There Was Seaman Too
May 21, 1804: Lewis and Clark Expedition Begins
When President Jefferson sent Lewis and Clark to find a water route across North America and explore the uncharted lands of the American West, he thought they would encounter woolly mammoths, volcanoes about to erupt and a mountain of pure salt.
Up to that time explorers had only penetrated North America up to Fort Mandan near the middle of North Dakota and spotty points as far as where present day Portland, OR lies off the Columbia River.
Jefferson hoped that Lewis and Clark would find a water route linking the Columbia and Missouri rivers. Thinking they would discover a route from the Mississippi River system to the Columbia River, to the Pacific. Imagine, a water route from the Gulf of Mexico to the Pacific. With a connection to the Ohio River linking the Eastern cities.
President Jefferson chose Captain Meriwether Lewis as its leader mainly because he already had some knowledge of the west and was an experienced Army officer. Lewis decided he wanted a co-captain and selected another Army officer, William Clark.
Lewis and Clark’s expedition officially began on May 21, 1804 when they and the 33 other men making up the Corps of Discovery departed from their camp near St. Louis, Missouri. Lewis and Clark’s first report to President Jefferson chronicled 108 plant species and 68 mineral types.
Although they did not find a direct waterway from the Mississippi River to the Pacific Ocean, their expedition brought a wealth of knowledge about the newly purchased lands in the west. They were able to document over 100 animal species and over 170 plants, also recording information on the size, minerals and the geology of the area.
Sacagawea has been discussed frequently in literature though much of the information about her has been exaggerated or fictionalized. She was an important member in the expedition, especially as interpreter and other ways. The sight of an indigenous woman and her infant were reassuring to the native peoples, talking to chiefs and easing tensions. But she was not the guide for the Expedition.
In his writings, Lewis presented a somewhat negative view of her, though Clark had a higher regard for her and provided some support for her children in subsequent years.
Then there was Seaman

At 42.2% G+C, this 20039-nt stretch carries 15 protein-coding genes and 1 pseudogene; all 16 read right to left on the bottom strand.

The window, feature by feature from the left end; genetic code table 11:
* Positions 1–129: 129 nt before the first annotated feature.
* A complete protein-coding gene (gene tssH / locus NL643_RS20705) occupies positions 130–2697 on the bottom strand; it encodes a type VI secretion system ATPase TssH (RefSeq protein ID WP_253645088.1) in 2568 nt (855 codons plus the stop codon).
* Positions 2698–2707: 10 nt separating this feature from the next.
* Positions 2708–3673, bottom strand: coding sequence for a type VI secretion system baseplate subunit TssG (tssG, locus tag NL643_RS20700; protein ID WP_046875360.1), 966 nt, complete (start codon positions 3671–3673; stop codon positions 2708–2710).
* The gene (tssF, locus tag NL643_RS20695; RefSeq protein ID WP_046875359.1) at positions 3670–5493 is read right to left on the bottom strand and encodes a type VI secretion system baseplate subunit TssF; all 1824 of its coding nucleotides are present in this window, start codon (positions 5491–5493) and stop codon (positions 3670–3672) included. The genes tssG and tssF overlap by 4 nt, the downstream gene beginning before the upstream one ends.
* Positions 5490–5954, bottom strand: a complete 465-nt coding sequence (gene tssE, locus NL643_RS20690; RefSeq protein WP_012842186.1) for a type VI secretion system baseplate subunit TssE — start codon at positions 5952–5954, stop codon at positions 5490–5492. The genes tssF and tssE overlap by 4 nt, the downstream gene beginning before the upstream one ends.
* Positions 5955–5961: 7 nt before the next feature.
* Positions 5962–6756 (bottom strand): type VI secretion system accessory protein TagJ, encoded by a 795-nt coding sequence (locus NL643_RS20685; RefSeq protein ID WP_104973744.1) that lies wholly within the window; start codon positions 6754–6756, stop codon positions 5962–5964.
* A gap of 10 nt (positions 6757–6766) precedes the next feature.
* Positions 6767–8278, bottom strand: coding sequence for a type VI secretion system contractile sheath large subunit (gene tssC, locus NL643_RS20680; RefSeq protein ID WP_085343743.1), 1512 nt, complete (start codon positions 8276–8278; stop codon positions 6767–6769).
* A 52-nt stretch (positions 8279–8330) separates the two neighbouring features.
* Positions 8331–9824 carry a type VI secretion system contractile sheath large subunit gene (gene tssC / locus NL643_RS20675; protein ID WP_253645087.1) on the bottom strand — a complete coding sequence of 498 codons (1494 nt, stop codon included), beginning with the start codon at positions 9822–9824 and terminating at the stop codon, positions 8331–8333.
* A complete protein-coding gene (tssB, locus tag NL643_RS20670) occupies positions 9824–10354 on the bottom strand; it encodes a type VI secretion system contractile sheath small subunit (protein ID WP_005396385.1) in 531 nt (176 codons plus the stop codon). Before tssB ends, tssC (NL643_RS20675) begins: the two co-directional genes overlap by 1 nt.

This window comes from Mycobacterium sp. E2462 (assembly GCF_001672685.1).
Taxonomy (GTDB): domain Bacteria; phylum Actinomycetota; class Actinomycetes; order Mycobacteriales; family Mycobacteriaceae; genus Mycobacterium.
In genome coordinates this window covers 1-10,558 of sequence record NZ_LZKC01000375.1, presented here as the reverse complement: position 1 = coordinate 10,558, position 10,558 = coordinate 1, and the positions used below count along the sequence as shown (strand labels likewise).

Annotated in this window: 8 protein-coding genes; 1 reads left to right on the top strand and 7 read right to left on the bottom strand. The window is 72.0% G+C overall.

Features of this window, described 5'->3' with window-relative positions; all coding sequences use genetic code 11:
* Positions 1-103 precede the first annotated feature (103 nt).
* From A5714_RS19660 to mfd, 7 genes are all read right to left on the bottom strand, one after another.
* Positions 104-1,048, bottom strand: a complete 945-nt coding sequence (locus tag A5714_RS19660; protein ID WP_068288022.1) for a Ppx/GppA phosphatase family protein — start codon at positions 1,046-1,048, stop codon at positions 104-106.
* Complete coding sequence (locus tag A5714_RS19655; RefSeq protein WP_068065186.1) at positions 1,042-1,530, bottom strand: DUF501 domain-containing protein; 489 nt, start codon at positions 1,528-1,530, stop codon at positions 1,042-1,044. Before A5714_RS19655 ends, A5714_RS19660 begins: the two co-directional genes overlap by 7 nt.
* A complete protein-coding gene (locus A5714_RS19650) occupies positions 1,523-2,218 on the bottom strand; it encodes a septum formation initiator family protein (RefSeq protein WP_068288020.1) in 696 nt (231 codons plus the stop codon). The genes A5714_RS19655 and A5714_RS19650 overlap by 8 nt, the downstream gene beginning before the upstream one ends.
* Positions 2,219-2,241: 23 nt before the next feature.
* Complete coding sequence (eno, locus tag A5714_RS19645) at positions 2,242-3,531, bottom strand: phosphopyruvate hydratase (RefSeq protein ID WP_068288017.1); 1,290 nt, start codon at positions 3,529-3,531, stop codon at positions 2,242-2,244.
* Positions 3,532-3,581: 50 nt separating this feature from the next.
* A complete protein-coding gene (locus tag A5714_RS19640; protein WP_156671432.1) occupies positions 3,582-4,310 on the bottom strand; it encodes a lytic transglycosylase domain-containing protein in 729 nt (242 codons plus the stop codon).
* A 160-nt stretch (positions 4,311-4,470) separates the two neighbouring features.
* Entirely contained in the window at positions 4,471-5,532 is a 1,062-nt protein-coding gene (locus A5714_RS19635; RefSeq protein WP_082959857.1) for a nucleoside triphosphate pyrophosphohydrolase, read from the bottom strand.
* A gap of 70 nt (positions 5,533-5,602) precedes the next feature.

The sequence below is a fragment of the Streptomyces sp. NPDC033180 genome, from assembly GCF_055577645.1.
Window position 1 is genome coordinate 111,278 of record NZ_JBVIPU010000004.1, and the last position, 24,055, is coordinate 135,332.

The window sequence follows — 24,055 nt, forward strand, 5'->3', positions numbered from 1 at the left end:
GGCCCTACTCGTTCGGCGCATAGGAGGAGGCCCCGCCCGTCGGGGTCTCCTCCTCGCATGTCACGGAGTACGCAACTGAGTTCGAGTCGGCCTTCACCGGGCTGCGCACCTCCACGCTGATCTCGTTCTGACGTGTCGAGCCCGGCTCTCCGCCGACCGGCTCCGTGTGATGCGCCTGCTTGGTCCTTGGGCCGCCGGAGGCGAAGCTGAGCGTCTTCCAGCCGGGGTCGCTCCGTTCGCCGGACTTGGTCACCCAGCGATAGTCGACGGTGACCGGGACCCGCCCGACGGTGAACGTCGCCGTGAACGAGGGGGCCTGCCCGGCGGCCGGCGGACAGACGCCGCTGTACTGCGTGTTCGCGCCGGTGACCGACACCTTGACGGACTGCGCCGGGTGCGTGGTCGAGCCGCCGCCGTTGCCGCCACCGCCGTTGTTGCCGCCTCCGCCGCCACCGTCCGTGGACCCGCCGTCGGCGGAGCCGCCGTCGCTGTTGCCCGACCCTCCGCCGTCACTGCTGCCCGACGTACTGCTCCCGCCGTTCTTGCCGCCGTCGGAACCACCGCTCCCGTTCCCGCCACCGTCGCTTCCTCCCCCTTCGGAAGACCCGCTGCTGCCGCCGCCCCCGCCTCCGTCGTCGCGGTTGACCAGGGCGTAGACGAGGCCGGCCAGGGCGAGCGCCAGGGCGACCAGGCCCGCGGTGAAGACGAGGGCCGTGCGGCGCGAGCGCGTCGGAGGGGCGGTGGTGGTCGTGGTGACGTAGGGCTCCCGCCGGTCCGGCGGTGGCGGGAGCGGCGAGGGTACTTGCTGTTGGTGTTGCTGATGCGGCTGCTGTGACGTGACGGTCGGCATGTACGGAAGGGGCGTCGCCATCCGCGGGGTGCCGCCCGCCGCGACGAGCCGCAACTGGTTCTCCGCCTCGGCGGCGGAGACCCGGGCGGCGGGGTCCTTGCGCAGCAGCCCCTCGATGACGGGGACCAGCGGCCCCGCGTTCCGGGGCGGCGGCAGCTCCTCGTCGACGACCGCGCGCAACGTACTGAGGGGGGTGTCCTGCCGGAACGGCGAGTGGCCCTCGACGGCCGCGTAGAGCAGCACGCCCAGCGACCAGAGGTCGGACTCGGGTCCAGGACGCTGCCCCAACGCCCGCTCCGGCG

Seaman experienced many hardships including a beaver bite, mosquito bites (which were so bad they made Seaman howl from the pain) and was stolen by the Indians…Captain Lewis threatened the Indians by saying he would send three armed men to kill the Indian tribe. Seaman had a creek named after him in Montana named Seaman Creek. Today called Monture Creek. Seaman laid on the grave of Meriwether Lewis when he died and is believed to have died there from dehydration and malnutrition.
Long Haul The expedition traveled over 8000 total miles over a period of 2 years, 4 months and 10 days.
Good Guess When the expedition reached the Pacific, Clark estimates they have traveled 4,162 miles from the mouth of the Missouri to the Pacific. His guess was within 40 miles of the actual distance.
What a Deal Thomas Jefferson purchased the Louisiana Territory, 820,000 square miles, for $15 million. After interest the final total came to be $27,267,622. That still works out to be only about 3¢ an acre!
An Equal Opportunity Expedition When the expedition reached the Pacific the party voted on where to spend the winter. York, Clark’s slave, is allowed to vote, nearly 60 years before slaves in the U.S. would be emancipated. Sacagawea is also allowed to vote, more than a century before either women or Native Americans are granted full rights of citizenship.
Oops While hunting in present day North Dakota, Lewis was accidentally shot (in the behind) by Pierre Cruzatte, a nearsighted member of the crew.
What’s for Dinner? When game was plentiful, each man ate about 9 pounds of meat per day.
The Journals of the Lewis & Clark Expedition: http://lewisandclarkjournals.unl.edu/
Lewis & Clark Rap – MC LaLa
Lewis & Clark depart from the Woods River